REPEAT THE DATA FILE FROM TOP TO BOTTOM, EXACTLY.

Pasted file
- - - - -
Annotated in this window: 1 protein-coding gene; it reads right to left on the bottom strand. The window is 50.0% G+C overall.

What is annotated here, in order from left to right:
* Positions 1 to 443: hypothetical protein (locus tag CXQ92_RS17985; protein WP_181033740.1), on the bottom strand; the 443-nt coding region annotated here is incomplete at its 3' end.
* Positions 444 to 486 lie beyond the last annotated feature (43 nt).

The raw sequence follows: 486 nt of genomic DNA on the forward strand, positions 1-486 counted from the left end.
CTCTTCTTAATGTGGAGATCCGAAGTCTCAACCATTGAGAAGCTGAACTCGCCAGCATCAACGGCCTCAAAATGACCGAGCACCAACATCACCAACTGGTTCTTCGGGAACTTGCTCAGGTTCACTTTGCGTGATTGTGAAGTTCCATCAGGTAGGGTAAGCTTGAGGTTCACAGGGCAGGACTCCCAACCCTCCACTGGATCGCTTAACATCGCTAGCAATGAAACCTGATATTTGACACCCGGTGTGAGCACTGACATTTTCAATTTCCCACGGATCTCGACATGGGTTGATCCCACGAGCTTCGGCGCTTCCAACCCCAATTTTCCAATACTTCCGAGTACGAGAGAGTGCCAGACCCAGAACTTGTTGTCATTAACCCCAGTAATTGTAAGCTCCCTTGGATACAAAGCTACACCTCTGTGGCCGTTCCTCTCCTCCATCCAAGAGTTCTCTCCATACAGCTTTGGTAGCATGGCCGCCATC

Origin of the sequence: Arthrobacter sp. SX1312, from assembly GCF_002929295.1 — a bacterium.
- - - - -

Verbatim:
Annotated in this window: 1 protein-coding gene; it reads right to left on the bottom strand. The window is 50.0% G+C overall.

What is annotated here, in order from left to right:
* Positions 1 to 443: hypothetical protein (locus tag CXQ92_RS17985; protein WP_181033740.1), on the bottom strand; the 443-nt coding region annotated here is incomplete at its 3' end.
* Positions 444 to 486 lie beyond the last annotated feature (43 nt).

The raw sequence follows: 486 nt of genomic DNA on the forward strand, positions 1-486 counted from the left end.
CTCTTCTTAATGTGGAGATCCGAAGTCTCAACCATTGAGAAGCTGAACTCGCCAGCATCAACGGCCTCAAAATGACCGAGCACCAACATCACCAACTGGTTCTTCGGGAACTTGCTCAGGTTCACTTTGCGTGATTGTGAAGTTCCATCAGGTAGGGTAAGCTTGAGGTTCACAGGGCAGGACTCCCAACCCTCCACTGGATCGCTTAACATCGCTAGCAATGAAACCTGATATTTGACACCCGGTGTGAGCACTGACATTTTCAATTTCCCACGGATCTCGACATGGGTTGATCCCACGAGCTTCGGCGCTTCCAACCCCAATTTTCCAATACTTCCGAGTACGAGAGAGTGCCAGACCCAGAACTTGTTGTCATTAACCCCAGTAATTGTAAGCTCCCTTGGATACAAAGCTACACCTCTGTGGCCGTTCCTCTCCTCCATCCAAGAGTTCTCTCCATACAGCTTTGGTAGCATGGCCGCCATC

Origin of the sequence: Arthrobacter sp. SX1312, from assembly GCF_002929295.1 — a bacterium.